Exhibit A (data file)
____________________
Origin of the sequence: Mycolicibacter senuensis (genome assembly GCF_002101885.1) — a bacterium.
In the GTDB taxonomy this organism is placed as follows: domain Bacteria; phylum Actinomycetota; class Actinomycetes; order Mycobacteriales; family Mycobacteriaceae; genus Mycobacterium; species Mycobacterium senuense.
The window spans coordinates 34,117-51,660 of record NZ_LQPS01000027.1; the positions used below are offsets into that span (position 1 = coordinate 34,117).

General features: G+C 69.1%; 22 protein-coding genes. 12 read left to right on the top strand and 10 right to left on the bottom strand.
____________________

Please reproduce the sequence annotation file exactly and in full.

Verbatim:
Origin of the sequence: Mycolicibacter senuensis (genome assembly GCF_002101885.1) — a bacterium.
In the GTDB taxonomy this organism is placed as follows: domain Bacteria; phylum Actinomycetota; class Actinomycetes; order Mycobacteriales; family Mycobacteriaceae; genus Mycobacterium; species Mycobacterium senuense.
The window spans coordinates 34,117-51,660 of record NZ_LQPS01000027.1; the positions used below are offsets into that span (position 1 = coordinate 34,117).

General features: G+C 69.1%; 22 protein-coding genes. 12 read left to right on the top strand and 10 right to left on the bottom strand.